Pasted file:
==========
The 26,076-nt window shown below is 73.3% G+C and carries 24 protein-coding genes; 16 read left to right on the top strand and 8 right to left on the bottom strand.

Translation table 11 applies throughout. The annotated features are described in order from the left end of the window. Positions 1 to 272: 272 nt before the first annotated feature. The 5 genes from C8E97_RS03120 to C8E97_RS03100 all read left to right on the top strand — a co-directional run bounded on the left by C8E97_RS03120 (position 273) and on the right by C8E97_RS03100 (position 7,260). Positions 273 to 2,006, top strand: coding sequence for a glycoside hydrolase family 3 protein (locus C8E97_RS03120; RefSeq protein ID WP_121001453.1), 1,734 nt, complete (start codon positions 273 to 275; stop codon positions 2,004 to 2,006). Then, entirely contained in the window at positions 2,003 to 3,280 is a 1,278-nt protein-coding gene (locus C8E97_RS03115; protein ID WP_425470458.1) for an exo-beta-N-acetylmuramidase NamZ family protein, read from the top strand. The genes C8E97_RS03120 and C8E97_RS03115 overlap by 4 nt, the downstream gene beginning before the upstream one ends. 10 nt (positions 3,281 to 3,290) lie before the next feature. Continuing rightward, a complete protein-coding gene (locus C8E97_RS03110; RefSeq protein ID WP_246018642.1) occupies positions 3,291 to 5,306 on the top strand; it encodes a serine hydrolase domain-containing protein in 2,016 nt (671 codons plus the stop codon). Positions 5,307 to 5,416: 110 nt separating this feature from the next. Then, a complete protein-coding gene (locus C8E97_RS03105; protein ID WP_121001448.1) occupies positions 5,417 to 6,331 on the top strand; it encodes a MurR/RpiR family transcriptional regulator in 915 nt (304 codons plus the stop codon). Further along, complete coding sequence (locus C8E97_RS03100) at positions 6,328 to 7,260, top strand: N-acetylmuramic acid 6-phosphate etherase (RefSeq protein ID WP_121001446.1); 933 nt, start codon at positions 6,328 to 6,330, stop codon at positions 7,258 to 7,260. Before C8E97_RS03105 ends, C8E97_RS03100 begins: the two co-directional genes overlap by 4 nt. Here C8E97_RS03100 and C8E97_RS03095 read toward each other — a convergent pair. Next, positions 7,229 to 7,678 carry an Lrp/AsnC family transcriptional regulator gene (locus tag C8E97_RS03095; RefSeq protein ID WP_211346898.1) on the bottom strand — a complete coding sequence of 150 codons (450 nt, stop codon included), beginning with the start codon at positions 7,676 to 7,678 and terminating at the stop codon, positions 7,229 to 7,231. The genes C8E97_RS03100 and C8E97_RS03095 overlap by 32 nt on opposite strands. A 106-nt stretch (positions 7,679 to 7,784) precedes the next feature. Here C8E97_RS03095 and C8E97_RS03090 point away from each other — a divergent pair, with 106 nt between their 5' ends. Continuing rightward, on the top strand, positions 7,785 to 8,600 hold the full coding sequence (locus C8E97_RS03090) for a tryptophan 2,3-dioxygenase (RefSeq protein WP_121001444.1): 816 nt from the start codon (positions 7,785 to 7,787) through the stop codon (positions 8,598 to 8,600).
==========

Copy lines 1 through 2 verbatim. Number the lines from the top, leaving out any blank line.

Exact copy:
The 26,076-nt window shown below is 73.3% G+C and carries 24 protein-coding genes; 16 read left to right on the top strand and 8 right to left on the bottom strand.

Translation table 11 applies throughout. The annotated features are described in order from the left end of the window. Positions 1 to 272: 272 nt before the first annotated feature. The 5 genes from C8E97_RS03120 to C8E97_RS03100 all read left to right on the top strand — a co-directional run bounded on the left by C8E97_RS03120 (position 273) and on the right by C8E97_RS03100 (position 7,260). Positions 273 to 2,006, top strand: coding sequence for a glycoside hydrolase family 3 protein (locus C8E97_RS03120; RefSeq protein ID WP_121001453.1), 1,734 nt, complete (start codon positions 273 to 275; stop codon positions 2,004 to 2,006). Then, entirely contained in the window at positions 2,003 to 3,280 is a 1,278-nt protein-coding gene (locus C8E97_RS03115; protein ID WP_425470458.1) for an exo-beta-N-acetylmuramidase NamZ family protein, read from the top strand. The genes C8E97_RS03120 and C8E97_RS03115 overlap by 4 nt, the downstream gene beginning before the upstream one ends. 10 nt (positions 3,281 to 3,290) lie before the next feature. Continuing rightward, a complete protein-coding gene (locus C8E97_RS03110; RefSeq protein ID WP_246018642.1) occupies positions 3,291 to 5,306 on the top strand; it encodes a serine hydrolase domain-containing protein in 2,016 nt (671 codons plus the stop codon). Positions 5,307 to 5,416: 110 nt separating this feature from the next. Then, a complete protein-coding gene (locus C8E97_RS03105; protein ID WP_121001448.1) occupies positions 5,417 to 6,331 on the top strand; it encodes a MurR/RpiR family transcriptional regulator in 915 nt (304 codons plus the stop codon). Further along, complete coding sequence (locus C8E97_RS03100) at positions 6,328 to 7,260, top strand: N-acetylmuramic acid 6-phosphate etherase (RefSeq protein ID WP_121001446.1); 933 nt, start codon at positions 6,328 to 6,330, stop codon at positions 7,258 to 7,260. Before C8E97_RS03105 ends, C8E97_RS03100 begins: the two co-directional genes overlap by 4 nt. Here C8E97_RS03100 and C8E97_RS03095 read toward each other — a convergent pair. Next, positions 7,229 to 7,678 carry an Lrp/AsnC family transcriptional regulator gene (locus tag C8E97_RS03095; RefSeq protein ID WP_211346898.1) on the bottom strand — a complete coding sequence of 150 codons (450 nt, stop codon included), beginning with the start codon at positions 7,676 to 7,678 and terminating at the stop codon, positions 7,229 to 7,231. The genes C8E97_RS03100 and C8E97_RS03095 overlap by 32 nt on opposite strands. A 106-nt stretch (positions 7,679 to 7,784) precedes the next feature. Here C8E97_RS03095 and C8E97_RS03090 point away from each other — a divergent pair, with 106 nt between their 5' ends. Continuing rightward, on the top strand, positions 7,785 to 8,600 hold the full coding sequence (locus C8E97_RS03090) for a tryptophan 2,3-dioxygenase (RefSeq protein WP_121001444.1): 816 nt from the start codon (positions 7,785 to 7,787) through the stop codon (positions 8,598 to 8,600).